Miami County commissioners aren’t thrilled by the city of Troy’s plan to change long-term parking along West Water Street next to the courthouse from unlimited to two hours.
City representatives Tim Davis and Jill Rhoades told the commissioners during a recent meeting that the parking on the south side of the street in the block along the courthouse grounds has long been intended to be two-hour parking but hasn’t been marked properly for years.
That’s about to change.
The posting of the spaces could be done in a couple of weeks, said Patrick Titterington, city service and safety director.
Included in the change are 10 spaces on Water Street, which Commissioner John “Bud” O’Brien said had been unlimited parking since the 1990s and six parallel spaces on the west side of Short Street that were added late last year.
“I am not for the change around the courthouse but it is your streets,” O’Brien said.
Davis, city planning and zoning manager, explained that the changes follow downtown parking and traffic studies. Among the goals are to allow for more consistent enforcement and turnover of spaces.
Titterington said the changes will help “address the squatting that goes on at one of our busiest downtown ‘businesses.’”
The study also found that a number of parking spaces had always been marked as two hours on city maps but over the years had become long-term because signs were no longer in place.
“We couldn’t enforce (the two-hour) limit because there was no signage,” he said.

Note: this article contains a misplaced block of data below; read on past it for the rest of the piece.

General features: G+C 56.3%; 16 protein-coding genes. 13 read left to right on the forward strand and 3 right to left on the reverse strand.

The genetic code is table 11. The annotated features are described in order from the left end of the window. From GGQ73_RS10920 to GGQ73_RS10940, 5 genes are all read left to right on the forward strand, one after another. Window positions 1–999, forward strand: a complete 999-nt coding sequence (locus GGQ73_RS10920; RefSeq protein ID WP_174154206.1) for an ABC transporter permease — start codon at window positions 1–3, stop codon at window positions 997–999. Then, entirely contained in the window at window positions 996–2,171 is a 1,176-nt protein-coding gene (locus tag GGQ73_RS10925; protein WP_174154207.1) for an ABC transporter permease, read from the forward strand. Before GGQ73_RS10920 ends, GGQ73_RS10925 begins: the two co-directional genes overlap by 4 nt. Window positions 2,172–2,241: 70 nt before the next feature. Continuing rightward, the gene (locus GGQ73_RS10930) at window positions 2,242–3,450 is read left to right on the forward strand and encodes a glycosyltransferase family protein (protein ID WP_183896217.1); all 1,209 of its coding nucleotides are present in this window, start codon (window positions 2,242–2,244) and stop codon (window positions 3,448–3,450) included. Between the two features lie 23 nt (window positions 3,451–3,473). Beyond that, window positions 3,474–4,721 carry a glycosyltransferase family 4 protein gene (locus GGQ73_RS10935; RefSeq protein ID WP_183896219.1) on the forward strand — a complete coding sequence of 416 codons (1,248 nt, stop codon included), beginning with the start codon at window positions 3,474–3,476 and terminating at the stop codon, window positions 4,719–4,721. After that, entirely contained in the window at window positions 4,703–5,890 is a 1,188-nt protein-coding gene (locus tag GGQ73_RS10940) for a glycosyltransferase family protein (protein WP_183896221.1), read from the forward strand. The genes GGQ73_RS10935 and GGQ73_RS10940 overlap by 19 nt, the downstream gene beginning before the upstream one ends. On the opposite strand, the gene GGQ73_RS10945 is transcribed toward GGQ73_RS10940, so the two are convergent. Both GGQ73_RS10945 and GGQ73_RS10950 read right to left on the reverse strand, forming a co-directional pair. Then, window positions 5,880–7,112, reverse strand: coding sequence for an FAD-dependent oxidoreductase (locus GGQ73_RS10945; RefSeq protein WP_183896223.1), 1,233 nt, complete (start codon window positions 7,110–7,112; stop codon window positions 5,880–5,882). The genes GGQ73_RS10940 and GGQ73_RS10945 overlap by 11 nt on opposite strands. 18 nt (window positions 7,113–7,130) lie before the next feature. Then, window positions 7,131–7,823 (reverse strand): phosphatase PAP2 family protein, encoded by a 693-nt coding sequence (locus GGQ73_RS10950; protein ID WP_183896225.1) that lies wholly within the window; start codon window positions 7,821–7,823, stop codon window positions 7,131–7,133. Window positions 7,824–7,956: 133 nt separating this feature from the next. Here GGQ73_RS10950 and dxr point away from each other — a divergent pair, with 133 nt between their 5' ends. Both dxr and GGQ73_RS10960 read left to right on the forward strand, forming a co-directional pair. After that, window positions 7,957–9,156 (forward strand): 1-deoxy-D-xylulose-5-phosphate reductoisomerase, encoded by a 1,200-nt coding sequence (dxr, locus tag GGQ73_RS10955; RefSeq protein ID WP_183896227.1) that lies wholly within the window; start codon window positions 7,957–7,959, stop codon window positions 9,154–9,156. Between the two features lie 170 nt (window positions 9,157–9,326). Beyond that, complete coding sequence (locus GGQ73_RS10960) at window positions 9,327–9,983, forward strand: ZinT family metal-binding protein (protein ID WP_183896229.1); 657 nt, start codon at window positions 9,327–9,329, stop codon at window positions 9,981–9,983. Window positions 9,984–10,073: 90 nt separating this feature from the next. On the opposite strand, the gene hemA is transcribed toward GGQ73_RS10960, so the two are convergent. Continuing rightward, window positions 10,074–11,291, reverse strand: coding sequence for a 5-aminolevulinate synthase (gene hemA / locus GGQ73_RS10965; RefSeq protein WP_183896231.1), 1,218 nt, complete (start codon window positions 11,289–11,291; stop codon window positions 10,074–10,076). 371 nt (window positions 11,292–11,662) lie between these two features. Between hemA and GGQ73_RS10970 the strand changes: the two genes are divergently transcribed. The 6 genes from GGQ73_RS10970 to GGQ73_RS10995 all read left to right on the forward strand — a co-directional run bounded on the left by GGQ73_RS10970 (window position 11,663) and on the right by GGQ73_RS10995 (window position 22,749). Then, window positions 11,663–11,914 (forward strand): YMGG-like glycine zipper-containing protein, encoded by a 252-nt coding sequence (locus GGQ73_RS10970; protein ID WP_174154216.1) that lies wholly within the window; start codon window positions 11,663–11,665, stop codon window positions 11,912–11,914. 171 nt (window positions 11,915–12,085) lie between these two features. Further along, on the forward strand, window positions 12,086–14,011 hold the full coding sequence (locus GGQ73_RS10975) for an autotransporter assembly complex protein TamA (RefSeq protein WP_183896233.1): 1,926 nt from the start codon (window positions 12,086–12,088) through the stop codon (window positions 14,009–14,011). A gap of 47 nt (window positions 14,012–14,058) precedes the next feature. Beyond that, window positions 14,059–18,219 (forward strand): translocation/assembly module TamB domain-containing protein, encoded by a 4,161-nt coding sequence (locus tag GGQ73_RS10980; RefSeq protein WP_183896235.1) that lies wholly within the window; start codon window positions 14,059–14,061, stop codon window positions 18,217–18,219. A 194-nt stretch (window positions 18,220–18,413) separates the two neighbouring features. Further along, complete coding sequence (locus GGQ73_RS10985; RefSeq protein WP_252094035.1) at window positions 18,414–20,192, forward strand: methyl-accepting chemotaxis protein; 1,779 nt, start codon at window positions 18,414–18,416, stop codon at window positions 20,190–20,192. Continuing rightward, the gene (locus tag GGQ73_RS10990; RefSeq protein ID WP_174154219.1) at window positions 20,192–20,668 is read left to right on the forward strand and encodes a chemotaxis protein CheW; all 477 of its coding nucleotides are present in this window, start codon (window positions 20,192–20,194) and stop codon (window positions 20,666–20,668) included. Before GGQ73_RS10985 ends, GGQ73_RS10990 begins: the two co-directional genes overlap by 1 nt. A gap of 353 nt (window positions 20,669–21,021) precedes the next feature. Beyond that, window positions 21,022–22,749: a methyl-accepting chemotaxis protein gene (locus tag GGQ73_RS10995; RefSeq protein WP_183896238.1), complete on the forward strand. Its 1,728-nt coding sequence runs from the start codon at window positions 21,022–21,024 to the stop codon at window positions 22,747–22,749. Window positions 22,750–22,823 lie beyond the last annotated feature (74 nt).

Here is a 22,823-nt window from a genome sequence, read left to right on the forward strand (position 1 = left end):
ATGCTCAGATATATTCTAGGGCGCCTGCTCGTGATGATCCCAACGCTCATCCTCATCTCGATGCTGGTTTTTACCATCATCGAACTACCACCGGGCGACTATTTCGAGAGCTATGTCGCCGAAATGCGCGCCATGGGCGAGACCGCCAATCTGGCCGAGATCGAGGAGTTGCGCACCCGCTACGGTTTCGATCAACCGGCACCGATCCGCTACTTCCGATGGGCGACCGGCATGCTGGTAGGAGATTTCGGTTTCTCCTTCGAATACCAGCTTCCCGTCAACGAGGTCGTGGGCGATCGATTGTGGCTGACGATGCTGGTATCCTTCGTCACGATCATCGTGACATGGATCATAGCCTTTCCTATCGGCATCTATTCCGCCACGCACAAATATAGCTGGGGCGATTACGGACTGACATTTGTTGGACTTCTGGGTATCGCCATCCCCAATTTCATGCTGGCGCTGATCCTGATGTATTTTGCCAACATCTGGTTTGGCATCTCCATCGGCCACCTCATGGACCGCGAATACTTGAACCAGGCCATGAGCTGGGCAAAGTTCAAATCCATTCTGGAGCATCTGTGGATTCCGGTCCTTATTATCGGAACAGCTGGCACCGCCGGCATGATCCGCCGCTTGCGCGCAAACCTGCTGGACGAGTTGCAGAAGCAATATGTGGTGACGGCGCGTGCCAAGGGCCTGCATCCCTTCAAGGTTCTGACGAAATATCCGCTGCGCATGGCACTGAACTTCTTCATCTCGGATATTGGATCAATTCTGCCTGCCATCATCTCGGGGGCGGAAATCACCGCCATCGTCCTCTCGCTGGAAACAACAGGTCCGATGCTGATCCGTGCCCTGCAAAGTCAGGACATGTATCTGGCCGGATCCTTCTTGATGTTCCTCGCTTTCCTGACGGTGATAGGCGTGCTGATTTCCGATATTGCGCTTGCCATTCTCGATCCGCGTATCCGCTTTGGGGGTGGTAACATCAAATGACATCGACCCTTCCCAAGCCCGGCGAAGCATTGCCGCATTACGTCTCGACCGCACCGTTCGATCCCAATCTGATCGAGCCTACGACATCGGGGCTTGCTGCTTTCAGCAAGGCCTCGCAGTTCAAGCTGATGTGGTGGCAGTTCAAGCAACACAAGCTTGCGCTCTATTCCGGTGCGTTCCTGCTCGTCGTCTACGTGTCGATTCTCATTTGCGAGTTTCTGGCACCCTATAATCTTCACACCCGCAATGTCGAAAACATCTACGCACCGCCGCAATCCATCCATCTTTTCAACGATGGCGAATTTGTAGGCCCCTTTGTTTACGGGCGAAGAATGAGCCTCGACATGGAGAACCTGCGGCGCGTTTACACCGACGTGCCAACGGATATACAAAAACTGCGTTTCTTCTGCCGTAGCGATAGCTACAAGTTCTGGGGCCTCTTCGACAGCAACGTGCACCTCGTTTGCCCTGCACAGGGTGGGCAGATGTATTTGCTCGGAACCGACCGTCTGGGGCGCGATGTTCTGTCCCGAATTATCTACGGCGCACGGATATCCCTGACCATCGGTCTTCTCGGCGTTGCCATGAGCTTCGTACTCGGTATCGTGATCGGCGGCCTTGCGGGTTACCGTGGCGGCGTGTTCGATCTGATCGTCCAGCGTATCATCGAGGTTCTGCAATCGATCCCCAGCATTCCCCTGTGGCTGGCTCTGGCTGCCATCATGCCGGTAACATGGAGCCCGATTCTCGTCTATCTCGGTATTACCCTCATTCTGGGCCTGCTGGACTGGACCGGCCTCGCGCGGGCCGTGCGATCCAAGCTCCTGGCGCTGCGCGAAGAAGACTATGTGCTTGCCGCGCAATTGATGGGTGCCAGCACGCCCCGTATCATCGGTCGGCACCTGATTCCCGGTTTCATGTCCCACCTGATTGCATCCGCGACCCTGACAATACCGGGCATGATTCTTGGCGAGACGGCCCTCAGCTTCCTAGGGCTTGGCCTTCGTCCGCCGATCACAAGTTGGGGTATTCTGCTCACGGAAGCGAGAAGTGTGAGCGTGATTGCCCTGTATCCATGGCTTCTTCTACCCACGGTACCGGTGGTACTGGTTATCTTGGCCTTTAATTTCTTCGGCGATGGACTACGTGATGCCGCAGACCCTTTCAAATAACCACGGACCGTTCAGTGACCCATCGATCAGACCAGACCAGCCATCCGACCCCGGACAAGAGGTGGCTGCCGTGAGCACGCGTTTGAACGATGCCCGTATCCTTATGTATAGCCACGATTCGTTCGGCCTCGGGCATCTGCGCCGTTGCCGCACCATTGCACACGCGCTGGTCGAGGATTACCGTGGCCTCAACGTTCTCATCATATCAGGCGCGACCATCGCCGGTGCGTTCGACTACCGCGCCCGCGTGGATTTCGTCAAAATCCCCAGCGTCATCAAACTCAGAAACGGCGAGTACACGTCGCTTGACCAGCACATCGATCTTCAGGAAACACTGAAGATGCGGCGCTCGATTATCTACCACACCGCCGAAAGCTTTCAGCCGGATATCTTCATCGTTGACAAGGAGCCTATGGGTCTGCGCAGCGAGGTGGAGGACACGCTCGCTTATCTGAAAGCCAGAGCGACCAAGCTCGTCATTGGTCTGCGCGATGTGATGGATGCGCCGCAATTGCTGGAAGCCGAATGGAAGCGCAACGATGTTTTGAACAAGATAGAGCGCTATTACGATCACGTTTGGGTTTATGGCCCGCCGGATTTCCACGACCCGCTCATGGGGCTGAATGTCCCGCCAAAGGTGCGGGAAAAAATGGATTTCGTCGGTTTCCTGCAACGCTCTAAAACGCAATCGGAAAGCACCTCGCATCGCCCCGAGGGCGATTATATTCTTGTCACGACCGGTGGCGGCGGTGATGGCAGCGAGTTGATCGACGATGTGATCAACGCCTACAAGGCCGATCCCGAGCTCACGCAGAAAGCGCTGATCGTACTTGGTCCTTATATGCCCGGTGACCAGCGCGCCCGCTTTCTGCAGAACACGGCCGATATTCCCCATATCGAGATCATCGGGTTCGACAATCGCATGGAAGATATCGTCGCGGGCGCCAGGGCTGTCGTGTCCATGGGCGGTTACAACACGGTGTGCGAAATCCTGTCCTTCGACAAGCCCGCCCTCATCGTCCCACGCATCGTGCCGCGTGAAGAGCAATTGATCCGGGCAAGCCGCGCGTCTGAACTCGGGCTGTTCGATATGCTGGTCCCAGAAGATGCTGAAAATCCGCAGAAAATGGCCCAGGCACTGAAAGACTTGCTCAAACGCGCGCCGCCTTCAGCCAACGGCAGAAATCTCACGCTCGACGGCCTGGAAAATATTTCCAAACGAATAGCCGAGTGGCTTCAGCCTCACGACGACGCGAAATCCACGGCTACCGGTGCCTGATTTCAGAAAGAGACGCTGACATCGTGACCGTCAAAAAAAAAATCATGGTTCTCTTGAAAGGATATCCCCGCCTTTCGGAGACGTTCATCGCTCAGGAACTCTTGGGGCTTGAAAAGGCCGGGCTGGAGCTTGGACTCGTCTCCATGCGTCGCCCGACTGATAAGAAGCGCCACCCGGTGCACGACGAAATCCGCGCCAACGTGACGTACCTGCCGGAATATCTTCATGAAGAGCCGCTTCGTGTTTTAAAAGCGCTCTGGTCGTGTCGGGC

The same area was part of a short-lived city experiment last year in which the city removed parking on the south side of Water Street from Adams to North Market streets and putting a bike lane in its place. The bike lane was removed and parking returned after outcry over the change, and questioning of how much the bike lane was used. Commissioners also didn’t favor the bike lane installation, which they said was done with little notice.
Notice is needed so the county courts and other agencies that direct people to certain areas to park know they need to change their message, said Leigh Williams, county commission clerk/administrator.
“We just want to make sure we have more than a week notice … It’s hard to communicate in that period of time,” she said.
Commissioners and the city agree that a parking garage downtown — promoted off and on over the years — isn’t a feasible solution. Resident Jeff Schilling has encouraged a closer look at a garage.
Titterington said the city study said a garage isn’t warranted. The estimated cost was $2 million, along with $150,000 to $200,000 in annual operating costs.
“It could result in heavy subsidies from the city and county general fund or a fee structure that would discourage people from parking there,” he said.
The recommendation was to continue monitoring parking supply and demand.
“Every county I’ve talked to that has a parking garage wishes they didn’t have a parking garage,” O’Brien said.